COLUMBIA -- Payday lenders have given nearly $64,000 to the 2008 candidates for president, with a vast majority of that going to Democrats, many of whom have accused the industry of unfair lending practices.
In addition, U.S. lawmakers from South Carolina, as well as key state lawmakers, have taken thousands in contributions from payday lenders, their employees, political action committees or trade associations.
The contributions come as the industry and its largest company, Spartanburg-based Advance America, Cash Advance Centers, face three S.C. lawsuits over accusations of predatory lending and violations of consumer protection laws.
Payday lending critics also are trying to rally congressional support for federal legislation that would cap the interest rates that payday lenders can charge.
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Susan Lupton, a senior policy associate with the Center for Responsible Lending in Raleigh, N.C., said payday lenders fear Congress soon will act. After the 2006 passage of legislation that capped interest rates at 36 percent for payday loans to members of the military, the industry is worried lawmakers could try to set a similar cap across the industry, she said.
"I'm quite sure the last thing they want is for that interest cap to be extended to other groups," Lupton said. "If they're giving money to national candidates, they want to be sure they're hedging their bets."
Democratic presidential candidates Hillary Clinton, a U.S. senator from New York, and New Mexico Gov. Bill Richardson each has received more than $22,000 from payday lending sources, more than any other candidates during the campaign
Among the S.C. congressional delegation, Republican U.S. Sen. Lindsey Graham has received $25,000 and Republican U.S. Sen. Jim DeMint $9,600 since 2006. Overall, the delegation received more than $53,000 since 2002.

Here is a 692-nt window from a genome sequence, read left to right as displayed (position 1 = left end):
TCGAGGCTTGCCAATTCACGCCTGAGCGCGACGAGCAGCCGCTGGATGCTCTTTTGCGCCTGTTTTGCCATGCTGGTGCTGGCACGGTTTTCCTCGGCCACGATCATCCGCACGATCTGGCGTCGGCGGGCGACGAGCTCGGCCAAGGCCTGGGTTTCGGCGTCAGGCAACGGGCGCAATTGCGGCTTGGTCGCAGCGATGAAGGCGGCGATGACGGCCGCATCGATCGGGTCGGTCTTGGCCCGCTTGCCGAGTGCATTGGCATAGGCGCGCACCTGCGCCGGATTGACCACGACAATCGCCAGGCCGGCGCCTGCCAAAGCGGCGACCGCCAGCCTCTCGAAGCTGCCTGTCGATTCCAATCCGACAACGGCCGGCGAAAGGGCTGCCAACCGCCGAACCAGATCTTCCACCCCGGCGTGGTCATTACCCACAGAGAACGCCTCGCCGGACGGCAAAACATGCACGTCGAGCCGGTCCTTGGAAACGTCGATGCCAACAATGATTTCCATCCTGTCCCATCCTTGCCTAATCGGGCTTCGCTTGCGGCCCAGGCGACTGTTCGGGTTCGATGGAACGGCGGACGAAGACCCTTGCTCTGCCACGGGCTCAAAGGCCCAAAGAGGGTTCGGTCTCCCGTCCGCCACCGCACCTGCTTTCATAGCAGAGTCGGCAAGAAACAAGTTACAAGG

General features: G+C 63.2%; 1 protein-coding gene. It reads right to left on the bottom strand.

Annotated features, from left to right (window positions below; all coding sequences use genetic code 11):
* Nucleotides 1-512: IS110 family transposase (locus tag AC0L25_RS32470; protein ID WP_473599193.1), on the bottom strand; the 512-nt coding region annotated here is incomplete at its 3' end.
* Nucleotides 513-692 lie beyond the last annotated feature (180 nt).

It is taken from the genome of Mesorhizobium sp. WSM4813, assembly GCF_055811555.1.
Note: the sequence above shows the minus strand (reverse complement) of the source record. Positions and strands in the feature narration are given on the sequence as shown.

In the S.C. General Assembly, Senate Majority Leader Harvey Peeler, R-Cherokee, received a pair of $1,000 contributions to top the list after the first nine months of 2007.
Lupton and others accuse payday lenders of preying on the poor by charging exorbitant interest rates and fees that often trap customers into a cycle of debt.
The industry disputes those arguments. The Community Financial Services Association, a payday lending trade association, says in a "myth vs. reality" page on its Web site that its critics intentionally mislead policy makers and the public.
For example, critics say payday loans often charge a 390 percent annual percentage rate. But, the association argues, its loans are not annual loans. They typically are 14-day loans that charge 15 percent interest for that period.
"We're being targeted, yeah," said Steven Schlein, a spokesman for the association.
The association in July hired S.C. Sen. Tommy Moore, the 2006 Democratic gubernatorial candidate, to be its executive vice president. Moore resigned his Senate seat to take the job. Moore's job, in part, is to dispel "misperceptions about the service" and to further the group's "efforts to promote responsible regulation," Moore said after taking the job.
Candidates are getting campaign contributions from the industry, Schlein said, in part because of efforts to tighten state and federal regulations.
"The industry has a lot of issues before state legislatures and before Congress and like any industry, they make contributions," Schlein said. "But there are a lot of individuals in the industry who have a long history of political activity."
At the top of that list is Billy Webster, co-founder of Advance America. Webster worked in the Clinton administration and has long supported Hillary Clinton in her bid for the White House.
New Mexico Gov. Richardson, also seeking the Democratic nomination, was Bill Clinton's ambassador to the United Nations and secretary of Energy.
Of the nearly $70,000 in industry contributions to presidential candidates, more than 35 percent came from Webster or members of his family. Another $14,000 came from George Dean Johnson, the other co-founder of Advance America, or his business interests.
Advance America spokesman Jamie Fulmer said the company is not unlike others that "support candidates and also educate folks about the values of our product."
"There's not any specific formula behind that," Fulmer said. "Billy Webster has been active in the political process long before Advance America was even a company."